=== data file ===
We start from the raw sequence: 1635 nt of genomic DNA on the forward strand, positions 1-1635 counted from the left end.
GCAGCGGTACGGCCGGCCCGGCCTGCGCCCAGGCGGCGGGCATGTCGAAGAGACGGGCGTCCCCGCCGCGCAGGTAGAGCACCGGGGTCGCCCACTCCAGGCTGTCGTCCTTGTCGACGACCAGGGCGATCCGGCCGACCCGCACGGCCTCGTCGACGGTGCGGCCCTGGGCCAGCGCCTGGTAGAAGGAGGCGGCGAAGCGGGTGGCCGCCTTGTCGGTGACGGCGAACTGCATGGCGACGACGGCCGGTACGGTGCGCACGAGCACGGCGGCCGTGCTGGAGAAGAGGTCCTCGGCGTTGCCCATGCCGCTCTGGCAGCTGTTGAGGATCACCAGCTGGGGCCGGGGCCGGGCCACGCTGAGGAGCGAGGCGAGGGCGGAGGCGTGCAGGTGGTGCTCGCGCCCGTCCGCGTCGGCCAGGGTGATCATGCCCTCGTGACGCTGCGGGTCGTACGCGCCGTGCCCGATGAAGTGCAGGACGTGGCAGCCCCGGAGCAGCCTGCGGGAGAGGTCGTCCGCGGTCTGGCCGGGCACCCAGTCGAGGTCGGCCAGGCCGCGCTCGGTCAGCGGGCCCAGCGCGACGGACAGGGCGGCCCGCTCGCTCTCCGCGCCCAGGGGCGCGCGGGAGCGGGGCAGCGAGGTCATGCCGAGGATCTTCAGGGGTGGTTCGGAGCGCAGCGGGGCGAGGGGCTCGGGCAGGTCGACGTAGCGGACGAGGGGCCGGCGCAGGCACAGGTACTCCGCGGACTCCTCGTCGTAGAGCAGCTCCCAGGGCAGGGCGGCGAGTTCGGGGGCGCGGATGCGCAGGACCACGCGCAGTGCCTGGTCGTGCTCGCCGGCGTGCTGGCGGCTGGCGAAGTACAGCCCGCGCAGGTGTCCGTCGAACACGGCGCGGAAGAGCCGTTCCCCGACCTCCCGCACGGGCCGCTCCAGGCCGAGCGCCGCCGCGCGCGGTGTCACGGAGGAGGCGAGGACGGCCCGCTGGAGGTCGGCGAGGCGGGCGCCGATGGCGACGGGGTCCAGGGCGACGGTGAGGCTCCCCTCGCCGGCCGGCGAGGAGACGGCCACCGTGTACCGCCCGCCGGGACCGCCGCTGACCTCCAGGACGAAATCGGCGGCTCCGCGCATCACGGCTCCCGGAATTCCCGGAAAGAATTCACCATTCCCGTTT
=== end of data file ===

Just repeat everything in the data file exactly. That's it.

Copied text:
We start from the raw sequence: 1635 nt of genomic DNA on the forward strand, positions 1-1635 counted from the left end.
GCAGCGGTACGGCCGGCCCGGCCTGCGCCCAGGCGGCGGGCATGTCGAAGAGACGGGCGTCCCCGCCGCGCAGGTAGAGCACCGGGGTCGCCCACTCCAGGCTGTCGTCCTTGTCGACGACCAGGGCGATCCGGCCGACCCGCACGGCCTCGTCGACGGTGCGGCCCTGGGCCAGCGCCTGGTAGAAGGAGGCGGCGAAGCGGGTGGCCGCCTTGTCGGTGACGGCGAACTGCATGGCGACGACGGCCGGTACGGTGCGCACGAGCACGGCGGCCGTGCTGGAGAAGAGGTCCTCGGCGTTGCCCATGCCGCTCTGGCAGCTGTTGAGGATCACCAGCTGGGGCCGGGGCCGGGCCACGCTGAGGAGCGAGGCGAGGGCGGAGGCGTGCAGGTGGTGCTCGCGCCCGTCCGCGTCGGCCAGGGTGATCATGCCCTCGTGACGCTGCGGGTCGTACGCGCCGTGCCCGATGAAGTGCAGGACGTGGCAGCCCCGGAGCAGCCTGCGGGAGAGGTCGTCCGCGGTCTGGCCGGGCACCCAGTCGAGGTCGGCCAGGCCGCGCTCGGTCAGCGGGCCCAGCGCGACGGACAGGGCGGCCCGCTCGCTCTCCGCGCCCAGGGGCGCGCGGGAGCGGGGCAGCGAGGTCATGCCGAGGATCTTCAGGGGTGGTTCGGAGCGCAGCGGGGCGAGGGGCTCGGGCAGGTCGACGTAGCGGACGAGGGGCCGGCGCAGGCACAGGTACTCCGCGGACTCCTCGTCGTAGAGCAGCTCCCAGGGCAGGGCGGCGAGTTCGGGGGCGCGGATGCGCAGGACCACGCGCAGTGCCTGGTCGTGCTCGCCGGCGTGCTGGCGGCTGGCGAAGTACAGCCCGCGCAGGTGTCCGTCGAACACGGCGCGGAAGAGCCGTTCCCCGACCTCCCGCACGGGCCGCTCCAGGCCGAGCGCCGCCGCGCGCGGTGTCACGGAGGAGGCGAGGACGGCCCGCTGGAGGTCGGCGAGGCGGGCGCCGATGGCGACGGGGTCCAGGGCGACGGTGAGGCTCCCCTCGCCGGCCGGCGAGGAGACGGCCACCGTGTACCGCCCGCCGGGACCGCCGCTGACCTCCAGGACGAAATCGGCGGCTCCGCGCATCACGGCTCCCGGAATTCCCGGAAAGAATTCACCATTCCCGTTT